The Collective Dreams Big As Co-Living Hits Its Stride
From the outside at least, all was quiet at co-living firm The Collective, and then suddenly, bang, everything was happening at once.
The company’s original 546-bed scheme at Old Oak Common in London spent more than a year on the market but didn’t sell. Then in October it was refinanced by Deutsche Bank at a value above the original asking price.
A few weeks later it announced a move into the U.S., where it is opening a site in Long Island City in September and has two further developments in Brooklyn, one in Chicago. And this month it announced its first project in Miami, a $210M, 12-storey scheme in the city's Wynwood district.
It has expanded into Ireland, with a site purchased for a new scheme in Dublin. It is close to announcing its first site in Berlin.
And next month, in London, it will open its biggest and most ambitious scheme yet, 705 rooms in a 20-storey tower in Canary Wharf.
Altogether it has more than 7,500 units in its pipeline, with a gross development value of more than $3B. The company said it now has a target of a mind-bending 100,00 units by 2025. Overall, it has been a very productive few months for The Collective.
“It just so happened that a lot of things we had been working on for a long time came together at once,” The Collective founder and Chief Executive Reza Merchant told Bisnow on a video call from New York where he was working on the firm’s U.S. expansion.
The Collective’s growth mirrors that of the co-living sector in general. In the past year developer Medici Living has raised $300M to expand in the U.S. and a further €1B to expand in the UK and Europe. Fellow specialist Common has also been expanding in the U.S., and WeWork’s division WeLive has long-standing expansion plans. In the UK new schemes are springing up in London, Birmingham, Manchester and even secondary cities like Wolverhampton.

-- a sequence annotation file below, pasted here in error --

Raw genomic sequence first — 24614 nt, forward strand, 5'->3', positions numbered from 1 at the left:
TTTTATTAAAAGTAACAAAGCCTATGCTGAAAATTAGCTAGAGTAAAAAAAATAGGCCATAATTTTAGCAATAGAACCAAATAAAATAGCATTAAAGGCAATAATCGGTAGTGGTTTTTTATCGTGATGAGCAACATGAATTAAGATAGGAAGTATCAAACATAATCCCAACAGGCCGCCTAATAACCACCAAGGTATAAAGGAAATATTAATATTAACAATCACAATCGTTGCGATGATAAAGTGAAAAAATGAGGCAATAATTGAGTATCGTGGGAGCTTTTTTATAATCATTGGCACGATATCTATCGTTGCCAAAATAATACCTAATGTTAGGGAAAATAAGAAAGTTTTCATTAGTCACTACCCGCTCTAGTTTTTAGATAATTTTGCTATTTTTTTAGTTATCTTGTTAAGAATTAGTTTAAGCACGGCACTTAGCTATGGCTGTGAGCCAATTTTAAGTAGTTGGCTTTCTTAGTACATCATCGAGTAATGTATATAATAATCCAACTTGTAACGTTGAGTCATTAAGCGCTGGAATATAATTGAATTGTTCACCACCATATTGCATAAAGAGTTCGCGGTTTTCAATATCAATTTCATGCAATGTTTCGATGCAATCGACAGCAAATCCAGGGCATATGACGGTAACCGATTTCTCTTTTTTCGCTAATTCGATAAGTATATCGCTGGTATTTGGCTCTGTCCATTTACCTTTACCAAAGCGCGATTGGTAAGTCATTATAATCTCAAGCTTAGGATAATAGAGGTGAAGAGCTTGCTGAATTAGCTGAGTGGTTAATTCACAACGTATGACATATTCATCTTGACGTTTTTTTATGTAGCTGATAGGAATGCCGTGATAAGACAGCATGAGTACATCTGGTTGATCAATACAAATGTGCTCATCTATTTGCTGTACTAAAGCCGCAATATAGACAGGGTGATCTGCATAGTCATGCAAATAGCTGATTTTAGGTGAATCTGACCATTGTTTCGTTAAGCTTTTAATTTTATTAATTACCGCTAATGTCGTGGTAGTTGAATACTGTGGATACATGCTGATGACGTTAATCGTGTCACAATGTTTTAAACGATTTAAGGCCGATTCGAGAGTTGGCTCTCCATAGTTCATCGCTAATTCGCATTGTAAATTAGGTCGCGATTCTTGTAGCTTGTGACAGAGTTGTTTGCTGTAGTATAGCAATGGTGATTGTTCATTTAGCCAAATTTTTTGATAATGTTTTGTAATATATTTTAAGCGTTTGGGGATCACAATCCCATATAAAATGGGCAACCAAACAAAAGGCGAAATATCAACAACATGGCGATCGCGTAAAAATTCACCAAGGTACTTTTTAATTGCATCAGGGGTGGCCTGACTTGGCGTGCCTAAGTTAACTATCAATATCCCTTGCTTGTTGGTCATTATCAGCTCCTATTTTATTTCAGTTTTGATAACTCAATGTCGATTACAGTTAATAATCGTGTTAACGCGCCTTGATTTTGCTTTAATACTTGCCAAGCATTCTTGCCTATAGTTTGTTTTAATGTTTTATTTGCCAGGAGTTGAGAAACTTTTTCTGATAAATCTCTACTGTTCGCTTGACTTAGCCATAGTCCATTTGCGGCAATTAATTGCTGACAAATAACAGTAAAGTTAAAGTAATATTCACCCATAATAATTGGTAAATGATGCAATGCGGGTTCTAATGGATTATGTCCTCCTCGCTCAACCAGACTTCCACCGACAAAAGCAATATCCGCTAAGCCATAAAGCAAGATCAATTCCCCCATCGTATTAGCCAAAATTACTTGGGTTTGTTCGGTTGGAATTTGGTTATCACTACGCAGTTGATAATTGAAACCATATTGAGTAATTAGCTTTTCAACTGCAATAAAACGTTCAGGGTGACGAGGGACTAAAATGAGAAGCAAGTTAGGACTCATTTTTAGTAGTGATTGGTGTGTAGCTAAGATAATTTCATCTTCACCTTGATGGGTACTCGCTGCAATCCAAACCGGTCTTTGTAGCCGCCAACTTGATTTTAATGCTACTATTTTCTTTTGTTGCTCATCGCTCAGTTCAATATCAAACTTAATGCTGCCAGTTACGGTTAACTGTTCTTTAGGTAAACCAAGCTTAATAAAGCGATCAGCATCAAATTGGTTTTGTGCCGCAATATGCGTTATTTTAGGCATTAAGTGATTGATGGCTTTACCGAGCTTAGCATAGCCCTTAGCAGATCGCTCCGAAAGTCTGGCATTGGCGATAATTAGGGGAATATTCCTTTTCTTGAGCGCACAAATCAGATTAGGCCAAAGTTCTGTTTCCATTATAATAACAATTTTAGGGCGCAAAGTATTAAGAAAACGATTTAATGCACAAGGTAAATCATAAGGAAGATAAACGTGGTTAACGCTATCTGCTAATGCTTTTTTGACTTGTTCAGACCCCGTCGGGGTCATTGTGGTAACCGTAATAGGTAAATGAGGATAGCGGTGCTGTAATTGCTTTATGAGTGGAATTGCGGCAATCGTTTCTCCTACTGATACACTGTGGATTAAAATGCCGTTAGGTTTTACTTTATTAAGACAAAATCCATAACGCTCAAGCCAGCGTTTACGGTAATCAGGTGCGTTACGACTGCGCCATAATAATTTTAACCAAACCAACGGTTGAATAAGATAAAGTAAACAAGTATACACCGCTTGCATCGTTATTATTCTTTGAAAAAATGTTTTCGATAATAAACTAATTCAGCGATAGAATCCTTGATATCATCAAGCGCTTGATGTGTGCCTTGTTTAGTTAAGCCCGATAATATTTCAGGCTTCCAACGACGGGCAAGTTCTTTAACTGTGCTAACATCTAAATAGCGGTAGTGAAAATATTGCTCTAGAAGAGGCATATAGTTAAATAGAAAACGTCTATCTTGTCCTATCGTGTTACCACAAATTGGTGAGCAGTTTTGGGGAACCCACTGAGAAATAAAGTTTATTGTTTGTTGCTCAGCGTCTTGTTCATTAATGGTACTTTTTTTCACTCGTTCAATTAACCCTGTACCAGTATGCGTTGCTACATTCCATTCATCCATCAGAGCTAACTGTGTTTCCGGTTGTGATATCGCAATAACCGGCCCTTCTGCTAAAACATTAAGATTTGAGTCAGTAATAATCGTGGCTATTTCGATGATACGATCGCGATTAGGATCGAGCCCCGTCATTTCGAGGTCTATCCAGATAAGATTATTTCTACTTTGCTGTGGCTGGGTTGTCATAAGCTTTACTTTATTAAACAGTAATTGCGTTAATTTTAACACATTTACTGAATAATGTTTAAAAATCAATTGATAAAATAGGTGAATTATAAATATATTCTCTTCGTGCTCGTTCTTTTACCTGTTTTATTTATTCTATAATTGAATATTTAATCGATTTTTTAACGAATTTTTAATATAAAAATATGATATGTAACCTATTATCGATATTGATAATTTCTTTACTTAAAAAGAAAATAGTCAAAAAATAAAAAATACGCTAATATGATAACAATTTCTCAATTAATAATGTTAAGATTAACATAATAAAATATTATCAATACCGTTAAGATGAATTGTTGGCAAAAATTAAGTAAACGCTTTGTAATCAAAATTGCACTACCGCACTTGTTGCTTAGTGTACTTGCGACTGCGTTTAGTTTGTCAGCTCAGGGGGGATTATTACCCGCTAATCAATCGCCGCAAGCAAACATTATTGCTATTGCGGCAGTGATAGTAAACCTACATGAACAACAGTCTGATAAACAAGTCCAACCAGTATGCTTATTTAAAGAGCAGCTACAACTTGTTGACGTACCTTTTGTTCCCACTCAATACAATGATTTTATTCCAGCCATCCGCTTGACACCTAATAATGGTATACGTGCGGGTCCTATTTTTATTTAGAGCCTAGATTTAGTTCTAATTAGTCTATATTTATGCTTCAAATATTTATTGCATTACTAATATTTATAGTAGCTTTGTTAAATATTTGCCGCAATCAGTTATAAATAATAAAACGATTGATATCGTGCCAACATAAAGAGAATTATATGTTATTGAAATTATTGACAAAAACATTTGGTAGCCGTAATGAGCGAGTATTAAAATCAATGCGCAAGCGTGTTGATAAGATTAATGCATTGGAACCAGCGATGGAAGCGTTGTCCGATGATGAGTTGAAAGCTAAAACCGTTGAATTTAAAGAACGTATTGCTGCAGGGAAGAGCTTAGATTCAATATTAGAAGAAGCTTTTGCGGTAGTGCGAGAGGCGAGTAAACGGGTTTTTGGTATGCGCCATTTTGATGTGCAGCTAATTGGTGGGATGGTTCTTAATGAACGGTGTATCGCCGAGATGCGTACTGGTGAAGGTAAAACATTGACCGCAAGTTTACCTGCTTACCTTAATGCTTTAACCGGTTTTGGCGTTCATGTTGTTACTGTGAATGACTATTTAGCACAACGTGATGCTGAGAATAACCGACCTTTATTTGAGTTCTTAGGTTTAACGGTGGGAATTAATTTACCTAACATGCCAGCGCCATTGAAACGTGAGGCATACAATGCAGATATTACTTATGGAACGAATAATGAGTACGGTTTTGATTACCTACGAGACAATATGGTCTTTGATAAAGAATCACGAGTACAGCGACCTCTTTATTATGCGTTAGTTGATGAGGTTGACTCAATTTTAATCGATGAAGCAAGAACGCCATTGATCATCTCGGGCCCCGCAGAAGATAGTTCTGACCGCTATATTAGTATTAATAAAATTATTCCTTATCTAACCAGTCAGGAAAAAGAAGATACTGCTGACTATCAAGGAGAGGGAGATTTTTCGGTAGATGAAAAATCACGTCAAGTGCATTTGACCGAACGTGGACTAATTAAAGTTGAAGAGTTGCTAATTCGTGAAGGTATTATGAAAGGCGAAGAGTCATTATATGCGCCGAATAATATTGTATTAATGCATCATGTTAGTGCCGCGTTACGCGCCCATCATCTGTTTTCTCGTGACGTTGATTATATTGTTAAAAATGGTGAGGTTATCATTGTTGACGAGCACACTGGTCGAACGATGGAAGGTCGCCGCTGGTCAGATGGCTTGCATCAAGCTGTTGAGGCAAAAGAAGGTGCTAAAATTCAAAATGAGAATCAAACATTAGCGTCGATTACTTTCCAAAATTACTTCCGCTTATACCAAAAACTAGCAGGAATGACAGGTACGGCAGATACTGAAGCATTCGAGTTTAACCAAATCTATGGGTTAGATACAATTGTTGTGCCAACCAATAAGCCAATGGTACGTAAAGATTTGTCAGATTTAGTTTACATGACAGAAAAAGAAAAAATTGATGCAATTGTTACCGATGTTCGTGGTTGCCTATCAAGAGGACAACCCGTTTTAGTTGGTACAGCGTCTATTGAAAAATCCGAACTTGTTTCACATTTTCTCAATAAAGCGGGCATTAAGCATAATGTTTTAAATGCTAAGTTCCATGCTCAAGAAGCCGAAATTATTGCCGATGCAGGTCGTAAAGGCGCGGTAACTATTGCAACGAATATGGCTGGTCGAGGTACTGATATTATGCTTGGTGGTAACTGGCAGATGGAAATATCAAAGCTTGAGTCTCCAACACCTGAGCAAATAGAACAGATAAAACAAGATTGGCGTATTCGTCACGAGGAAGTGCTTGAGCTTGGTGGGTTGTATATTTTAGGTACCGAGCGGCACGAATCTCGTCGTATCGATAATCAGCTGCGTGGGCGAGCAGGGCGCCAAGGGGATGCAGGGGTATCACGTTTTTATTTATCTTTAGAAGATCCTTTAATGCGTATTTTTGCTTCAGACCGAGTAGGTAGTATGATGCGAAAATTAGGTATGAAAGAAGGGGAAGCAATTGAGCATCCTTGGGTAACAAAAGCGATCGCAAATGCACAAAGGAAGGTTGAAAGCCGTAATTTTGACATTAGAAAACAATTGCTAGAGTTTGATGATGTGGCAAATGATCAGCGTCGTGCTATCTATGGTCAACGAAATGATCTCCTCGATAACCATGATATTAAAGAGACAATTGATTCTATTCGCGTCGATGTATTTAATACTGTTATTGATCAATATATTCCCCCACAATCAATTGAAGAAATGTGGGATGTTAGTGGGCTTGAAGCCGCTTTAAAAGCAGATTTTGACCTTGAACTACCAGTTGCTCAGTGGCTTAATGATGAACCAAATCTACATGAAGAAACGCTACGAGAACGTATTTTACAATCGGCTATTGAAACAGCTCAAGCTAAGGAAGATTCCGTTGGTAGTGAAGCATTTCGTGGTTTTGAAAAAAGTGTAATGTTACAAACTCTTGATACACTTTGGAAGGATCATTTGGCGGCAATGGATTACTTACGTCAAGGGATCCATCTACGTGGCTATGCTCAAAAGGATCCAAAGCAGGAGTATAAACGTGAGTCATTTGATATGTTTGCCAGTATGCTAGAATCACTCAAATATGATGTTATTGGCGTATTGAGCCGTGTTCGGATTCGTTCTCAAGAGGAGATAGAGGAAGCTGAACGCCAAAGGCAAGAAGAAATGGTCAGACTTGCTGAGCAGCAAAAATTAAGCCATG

The Collective is one of the pioneers in the field — its Old Oak Common scheme opened in 2016. The company said it is the largest co-living scheme in the world, though it will be surpassed by the Canary Wharf building when it opens next month.
That 250K SF scheme displays an evolution in how The Collective operates. First, the rooms will be bigger, an average of 180 SF compared to 125 SF at Old Oak Common. Then there is the length of tenure: At Canary Wharf you will be able to stay for as little as one night, compared to a four-month minimum stay at its first facility.
“Our product is always evolving, and we’re responding to the shift in what people want, and that is increasing flexibility,” Merchant said. “At Old Oak Common, 86% of people stay for between nine and 12 months, but the concept of the 12-month lease is becoming increasingly outdated. Yes, it is more difficult if you give people the option to stay for anything from a single night, but our whole model is based on complexity, rather than just doing what’s easy for us.”
The Collective has also hugely increased the amenity offer at Canary Wharf compared to Old Oak Common. As well as the high-end shared kitchens and common areas that are standard in co-living schemes, there will be a spa with facilities like sound baths, meditation rooms and reiki, a pool, a large gym, cinema, music venue and golf simulator.